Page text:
Building Better Sustainability Metrics
January 28, 2010
In June, Cisco received a number of pats on the back from environmental groups. Why? The company publicly declared an absolute reduction target for their greenhouse gas footprint. This is no small feat for a growing company with ever-increasing energy demands. For this reason, intensity reduction targets (i.e. GHG per unit of output) are more appealing for most growth companies. But environmental stakeholders dismiss these out of hand. Partially because they can depict improvements even while absolute emissions continue to grow. And partially because there is an expectation that companies should continually enhance energy efficiency — without accolade – simply because it saves money.
So who is right? I find it useful to contextualize the debate by examining the pedigree of sustainability metrics and their relative benefits.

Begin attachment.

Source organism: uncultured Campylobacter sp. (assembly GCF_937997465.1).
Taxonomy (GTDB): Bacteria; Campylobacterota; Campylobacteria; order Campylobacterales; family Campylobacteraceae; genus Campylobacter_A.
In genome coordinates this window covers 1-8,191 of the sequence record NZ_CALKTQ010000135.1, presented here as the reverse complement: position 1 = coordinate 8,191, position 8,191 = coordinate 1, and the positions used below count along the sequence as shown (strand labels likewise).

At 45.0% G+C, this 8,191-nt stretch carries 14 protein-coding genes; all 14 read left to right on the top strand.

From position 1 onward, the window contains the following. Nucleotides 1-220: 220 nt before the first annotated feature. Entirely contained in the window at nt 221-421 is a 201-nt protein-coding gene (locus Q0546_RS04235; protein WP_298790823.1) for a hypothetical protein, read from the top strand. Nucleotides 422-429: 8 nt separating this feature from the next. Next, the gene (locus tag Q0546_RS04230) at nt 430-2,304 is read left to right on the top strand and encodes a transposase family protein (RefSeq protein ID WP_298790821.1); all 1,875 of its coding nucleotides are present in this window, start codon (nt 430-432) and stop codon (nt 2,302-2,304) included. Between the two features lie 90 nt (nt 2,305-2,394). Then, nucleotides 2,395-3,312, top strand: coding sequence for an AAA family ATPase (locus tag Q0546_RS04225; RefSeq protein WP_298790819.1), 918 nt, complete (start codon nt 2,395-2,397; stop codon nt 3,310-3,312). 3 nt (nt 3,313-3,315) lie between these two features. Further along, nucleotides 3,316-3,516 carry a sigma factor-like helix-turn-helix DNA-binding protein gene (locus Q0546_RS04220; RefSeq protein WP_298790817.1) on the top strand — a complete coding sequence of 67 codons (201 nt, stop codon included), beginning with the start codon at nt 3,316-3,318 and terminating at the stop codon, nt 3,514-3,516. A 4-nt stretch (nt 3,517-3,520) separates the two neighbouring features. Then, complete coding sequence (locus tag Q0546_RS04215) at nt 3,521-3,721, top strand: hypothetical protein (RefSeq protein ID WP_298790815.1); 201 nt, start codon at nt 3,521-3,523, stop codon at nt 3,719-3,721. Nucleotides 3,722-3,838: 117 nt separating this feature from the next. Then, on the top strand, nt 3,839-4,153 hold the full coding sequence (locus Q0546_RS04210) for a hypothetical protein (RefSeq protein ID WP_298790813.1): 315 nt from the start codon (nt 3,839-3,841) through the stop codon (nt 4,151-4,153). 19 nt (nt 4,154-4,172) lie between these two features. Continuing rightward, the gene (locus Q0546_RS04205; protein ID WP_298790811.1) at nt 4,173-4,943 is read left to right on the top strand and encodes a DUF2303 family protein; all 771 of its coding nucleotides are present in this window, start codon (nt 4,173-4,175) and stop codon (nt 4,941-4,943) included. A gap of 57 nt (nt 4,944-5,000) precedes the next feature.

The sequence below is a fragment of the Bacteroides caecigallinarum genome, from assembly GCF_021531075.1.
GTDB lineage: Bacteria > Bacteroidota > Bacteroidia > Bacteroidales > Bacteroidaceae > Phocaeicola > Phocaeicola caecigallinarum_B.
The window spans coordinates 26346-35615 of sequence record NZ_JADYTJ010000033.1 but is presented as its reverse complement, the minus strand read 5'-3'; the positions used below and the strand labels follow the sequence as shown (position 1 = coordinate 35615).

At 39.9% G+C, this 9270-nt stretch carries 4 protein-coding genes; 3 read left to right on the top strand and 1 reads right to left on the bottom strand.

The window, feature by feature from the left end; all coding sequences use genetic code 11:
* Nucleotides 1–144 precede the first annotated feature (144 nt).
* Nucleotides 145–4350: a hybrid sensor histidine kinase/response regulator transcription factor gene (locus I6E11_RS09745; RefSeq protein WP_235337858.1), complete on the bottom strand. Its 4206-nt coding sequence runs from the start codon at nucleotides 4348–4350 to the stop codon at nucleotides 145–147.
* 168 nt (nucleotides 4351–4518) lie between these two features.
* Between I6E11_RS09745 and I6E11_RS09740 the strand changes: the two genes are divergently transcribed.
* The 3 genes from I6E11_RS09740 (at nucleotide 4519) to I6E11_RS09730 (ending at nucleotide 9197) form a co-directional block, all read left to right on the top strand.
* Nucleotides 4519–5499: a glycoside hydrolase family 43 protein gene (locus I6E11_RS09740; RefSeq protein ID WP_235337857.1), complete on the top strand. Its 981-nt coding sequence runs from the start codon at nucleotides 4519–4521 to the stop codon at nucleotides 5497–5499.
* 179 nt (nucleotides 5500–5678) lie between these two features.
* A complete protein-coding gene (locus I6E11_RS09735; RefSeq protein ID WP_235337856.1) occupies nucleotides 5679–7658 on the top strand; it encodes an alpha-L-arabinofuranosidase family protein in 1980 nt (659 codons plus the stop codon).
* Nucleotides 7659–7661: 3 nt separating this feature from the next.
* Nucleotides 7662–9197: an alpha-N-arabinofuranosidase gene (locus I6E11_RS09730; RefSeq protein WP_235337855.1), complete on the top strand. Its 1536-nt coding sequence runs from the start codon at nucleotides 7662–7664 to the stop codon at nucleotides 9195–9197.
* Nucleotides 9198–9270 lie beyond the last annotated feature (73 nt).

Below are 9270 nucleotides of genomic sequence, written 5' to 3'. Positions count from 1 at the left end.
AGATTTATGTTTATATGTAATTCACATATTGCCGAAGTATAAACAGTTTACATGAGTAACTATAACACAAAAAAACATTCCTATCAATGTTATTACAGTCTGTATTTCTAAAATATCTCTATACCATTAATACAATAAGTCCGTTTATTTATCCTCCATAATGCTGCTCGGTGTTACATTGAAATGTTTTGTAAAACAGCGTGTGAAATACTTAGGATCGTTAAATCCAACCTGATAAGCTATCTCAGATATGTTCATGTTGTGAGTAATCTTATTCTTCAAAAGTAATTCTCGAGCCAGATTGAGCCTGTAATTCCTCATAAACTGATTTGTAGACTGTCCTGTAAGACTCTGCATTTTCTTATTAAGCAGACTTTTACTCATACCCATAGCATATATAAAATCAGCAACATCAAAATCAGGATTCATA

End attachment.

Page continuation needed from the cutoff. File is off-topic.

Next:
Indeed, sustainability metrics have evolved by leaps and bounds over the past few decades. The earliest were merely absolute metrics of whatever was easiest to measure. Things that were difficult to measure were either ignored or given an arbitrary value. The next development was the conversion of absolute measures into relative measures, such as ratios, which screen out statistical ‘noise’ such as differences in size or output, and focus on relationships. The third generation compared less conventional risk measurements (e.g. environmental risk) with conventional economic risk. This was when the financial benefits of sustainability performance began to show.
Lately, practitioners have combined all of the above, together with newly minted Life Cycle Assessment data, leading to information overload — ever notice how the average CSR report has grown fatter over time?
So now the challenge is shifting from metric availability to metric suitability.
First, in streamlining metrics, practicality should reign supreme. New indicators, like all